Pressures and pains that tear a couple apart

A still from the film.
Updated 19 July 2018

Pressures and pains that tear a couple apart

DENVER: Like a gallery wall-sized enlargement of a microscopic image, “Scenes from a Marriage” is all about size, space and perspective.
Directed by Ingmar Bergman — whose birth centenary was marked this week — at 281 minutes long, its unwieldly length presents an intimidating canvas, yet the claustrophobic intimacy of its gaze is unprecedented: The two leads are alone in nearly every scene, many of which play out for more than a half-hour at a time.
Premiered in 1973, the work is technically a TV mini-series, but such is its legend that theaters continue to program its nearly five-hour arc in its entirety. A three-hour cinematic edit was prepared for US theater consumption a year later (it won the Golden Globe Award for Best Foreign Language Film, but was ruled ineligible for the corresponding Oscar).
Not a lot a happens but, then again, everything does. Shot over four months on a shoestring budget, its six chapters punctuate the period of a decade. The audience are voyeurs, dropped amid the precious and pivotal moments which may not make up a life, but come to define it.
We meet the affluent Swedish couple Marianne and Johan — played by regular screen collaborators Liv Ullmann and Erland Josephson, both of whom clocked at least 10 Bergman credits — gloating about ten years’ happy marriage to a visiting reporter. This opening magazine photoshoot is the only time we see their two children on camera, and inevitably the image projected is as glossy, reflective and disposable as the paper it will be printed on.
The pressures, pains and communication breakdowns which tear this unsuited pair apart are sadly familiar. The series was blamed for a spike in European divorce rates. It may be difficult to survive the piece liking either lead, but impossible not to emerge sharing deep pathos with them both. Sadly, much of the script is said to be drawn from Bergman’s real-life off-screen relationship with Ullmann.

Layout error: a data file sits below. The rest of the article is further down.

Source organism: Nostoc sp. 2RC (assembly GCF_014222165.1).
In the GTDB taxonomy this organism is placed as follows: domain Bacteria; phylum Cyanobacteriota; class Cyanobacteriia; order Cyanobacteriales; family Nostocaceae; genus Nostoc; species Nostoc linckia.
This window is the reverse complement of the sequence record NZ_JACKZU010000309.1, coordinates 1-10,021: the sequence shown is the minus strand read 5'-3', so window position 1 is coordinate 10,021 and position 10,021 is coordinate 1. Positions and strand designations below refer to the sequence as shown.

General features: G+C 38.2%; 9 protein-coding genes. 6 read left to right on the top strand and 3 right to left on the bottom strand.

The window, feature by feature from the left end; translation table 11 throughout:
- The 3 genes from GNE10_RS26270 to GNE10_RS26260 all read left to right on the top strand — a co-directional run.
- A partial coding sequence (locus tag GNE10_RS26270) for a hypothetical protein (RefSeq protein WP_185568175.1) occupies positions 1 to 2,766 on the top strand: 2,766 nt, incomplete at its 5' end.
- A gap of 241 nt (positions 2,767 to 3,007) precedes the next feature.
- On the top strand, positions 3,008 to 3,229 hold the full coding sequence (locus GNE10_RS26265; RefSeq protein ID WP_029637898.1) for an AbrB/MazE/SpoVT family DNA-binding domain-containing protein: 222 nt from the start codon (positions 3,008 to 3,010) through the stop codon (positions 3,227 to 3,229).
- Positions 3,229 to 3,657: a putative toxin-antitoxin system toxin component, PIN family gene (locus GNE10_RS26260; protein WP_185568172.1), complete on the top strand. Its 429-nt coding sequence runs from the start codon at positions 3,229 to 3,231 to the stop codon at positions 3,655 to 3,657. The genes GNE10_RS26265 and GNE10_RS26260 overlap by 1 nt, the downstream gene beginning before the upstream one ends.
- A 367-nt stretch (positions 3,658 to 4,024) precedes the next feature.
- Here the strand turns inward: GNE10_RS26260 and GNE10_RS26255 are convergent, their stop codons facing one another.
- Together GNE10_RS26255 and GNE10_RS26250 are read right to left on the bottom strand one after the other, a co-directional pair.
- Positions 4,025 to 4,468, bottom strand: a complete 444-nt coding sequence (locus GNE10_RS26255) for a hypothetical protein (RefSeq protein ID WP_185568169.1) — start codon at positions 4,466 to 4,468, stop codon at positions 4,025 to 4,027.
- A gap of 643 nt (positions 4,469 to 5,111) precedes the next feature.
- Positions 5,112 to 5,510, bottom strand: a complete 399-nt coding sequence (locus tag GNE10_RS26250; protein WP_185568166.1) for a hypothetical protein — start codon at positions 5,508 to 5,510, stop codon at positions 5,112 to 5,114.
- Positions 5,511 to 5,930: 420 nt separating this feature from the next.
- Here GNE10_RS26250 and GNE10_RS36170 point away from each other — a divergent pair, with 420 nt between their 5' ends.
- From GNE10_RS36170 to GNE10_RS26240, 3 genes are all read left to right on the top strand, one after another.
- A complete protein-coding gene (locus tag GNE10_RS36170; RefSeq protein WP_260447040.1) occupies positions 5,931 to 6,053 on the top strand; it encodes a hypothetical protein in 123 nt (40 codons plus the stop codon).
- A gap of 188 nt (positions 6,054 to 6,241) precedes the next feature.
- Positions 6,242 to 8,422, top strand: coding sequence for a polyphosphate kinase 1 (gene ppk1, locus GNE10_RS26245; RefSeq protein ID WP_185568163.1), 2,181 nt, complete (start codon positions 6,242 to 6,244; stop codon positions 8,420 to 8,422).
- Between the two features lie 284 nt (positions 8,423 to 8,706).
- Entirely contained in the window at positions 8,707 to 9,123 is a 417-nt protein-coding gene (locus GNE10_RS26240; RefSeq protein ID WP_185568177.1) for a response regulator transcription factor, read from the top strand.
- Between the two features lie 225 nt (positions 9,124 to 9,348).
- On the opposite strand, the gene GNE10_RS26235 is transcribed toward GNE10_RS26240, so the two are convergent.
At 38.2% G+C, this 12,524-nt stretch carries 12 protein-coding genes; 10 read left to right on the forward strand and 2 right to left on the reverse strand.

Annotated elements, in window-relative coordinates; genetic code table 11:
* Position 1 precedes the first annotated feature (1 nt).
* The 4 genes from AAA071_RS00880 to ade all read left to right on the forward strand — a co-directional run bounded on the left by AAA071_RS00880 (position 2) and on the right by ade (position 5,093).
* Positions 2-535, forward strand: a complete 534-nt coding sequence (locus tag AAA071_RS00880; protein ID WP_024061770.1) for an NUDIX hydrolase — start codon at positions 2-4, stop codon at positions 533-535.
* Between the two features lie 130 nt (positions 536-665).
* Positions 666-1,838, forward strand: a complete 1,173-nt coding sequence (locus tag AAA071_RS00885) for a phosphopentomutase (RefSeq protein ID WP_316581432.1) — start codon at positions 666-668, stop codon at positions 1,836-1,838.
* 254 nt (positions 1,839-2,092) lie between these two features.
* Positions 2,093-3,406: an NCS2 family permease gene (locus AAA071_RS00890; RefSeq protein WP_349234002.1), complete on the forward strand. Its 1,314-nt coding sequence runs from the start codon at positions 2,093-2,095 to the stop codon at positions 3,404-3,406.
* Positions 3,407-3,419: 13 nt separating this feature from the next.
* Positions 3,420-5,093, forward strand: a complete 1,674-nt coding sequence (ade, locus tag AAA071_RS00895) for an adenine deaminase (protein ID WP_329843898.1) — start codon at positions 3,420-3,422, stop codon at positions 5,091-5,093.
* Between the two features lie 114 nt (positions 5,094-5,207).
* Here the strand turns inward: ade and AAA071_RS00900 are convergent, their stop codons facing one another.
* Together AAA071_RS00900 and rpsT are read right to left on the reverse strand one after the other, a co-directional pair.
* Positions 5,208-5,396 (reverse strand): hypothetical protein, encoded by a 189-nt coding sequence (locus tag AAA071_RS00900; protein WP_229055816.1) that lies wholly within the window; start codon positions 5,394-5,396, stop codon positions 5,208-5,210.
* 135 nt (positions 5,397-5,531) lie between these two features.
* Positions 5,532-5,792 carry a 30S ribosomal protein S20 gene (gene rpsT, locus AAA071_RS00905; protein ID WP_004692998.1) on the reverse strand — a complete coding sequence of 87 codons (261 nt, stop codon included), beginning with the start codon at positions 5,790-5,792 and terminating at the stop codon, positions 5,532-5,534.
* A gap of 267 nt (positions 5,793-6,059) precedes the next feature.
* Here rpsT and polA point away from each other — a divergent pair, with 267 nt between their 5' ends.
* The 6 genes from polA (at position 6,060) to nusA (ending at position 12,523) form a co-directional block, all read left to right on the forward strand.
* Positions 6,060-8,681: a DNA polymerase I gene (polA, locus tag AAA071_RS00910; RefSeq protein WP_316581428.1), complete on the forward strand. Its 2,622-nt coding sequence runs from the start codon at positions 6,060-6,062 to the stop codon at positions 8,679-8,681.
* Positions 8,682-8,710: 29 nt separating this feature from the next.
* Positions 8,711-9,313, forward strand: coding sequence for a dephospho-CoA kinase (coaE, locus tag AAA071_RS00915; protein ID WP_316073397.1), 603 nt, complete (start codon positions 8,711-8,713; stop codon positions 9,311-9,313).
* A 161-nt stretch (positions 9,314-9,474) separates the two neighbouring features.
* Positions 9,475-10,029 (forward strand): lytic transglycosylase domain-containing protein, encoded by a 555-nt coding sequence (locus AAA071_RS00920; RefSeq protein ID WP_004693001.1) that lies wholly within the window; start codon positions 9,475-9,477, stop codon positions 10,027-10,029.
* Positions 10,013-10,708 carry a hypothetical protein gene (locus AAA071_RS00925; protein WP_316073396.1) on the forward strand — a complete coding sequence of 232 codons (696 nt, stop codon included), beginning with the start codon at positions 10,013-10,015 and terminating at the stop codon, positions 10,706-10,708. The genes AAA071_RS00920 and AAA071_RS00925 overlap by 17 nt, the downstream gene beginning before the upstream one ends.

It’s a hideously humane, surgical close-up likely to leave even the happiest couple groping into the ether on their way out of the cinema.


Pizza restaurant launches Spain’s first virtual waiter app

Updated 04 August 2020

Pizza restaurant launches Spain’s first virtual waiter app

  • Customers at Funky Pizza, in Palafrugell on the Costa Brava popular with tourists, can browse the menu, order and pay via the “Funky Pay” app on their phones

PALAFRUGELL, Spain: A restaurant on Spain’s northeastern Mediterranean coast is pioneering a dining experience that allows customers to avoid most face-to-face contact with staff and minimize the risk of coronavirus contagion.
Customers at Funky Pizza, in Palafrugell on the Costa Brava popular with tourists, can browse the menu, order and pay via the “Funky Pay” app on their phones — the first time a purpose-designed app has been integrated into a restaurant’s ordering system in Spain.
A waiter does bring the order to the table.
“Through this system we have tried to keep physical distance with our clients, which is what people are looking for during COVID,” said restaurant owner Carlos Manich.
Staff manage the orders from screens behind the bar.
The restaurant has had to adapt to social distancing rules by becoming table service only and reminding customers on entry they must wear face masks at all times when not at their tables.
“The application is very user-friendly ... and you can also track your order and see when it is in the kitchen or when it will be arriving,” said Claudia Medina, 26, eating at the restaurant.
But some customers disagreed. “I think we lose the feeling with the waiter, for example when you order you can’t ask about different preferences or quantities,” said customer Javier Comas, 26.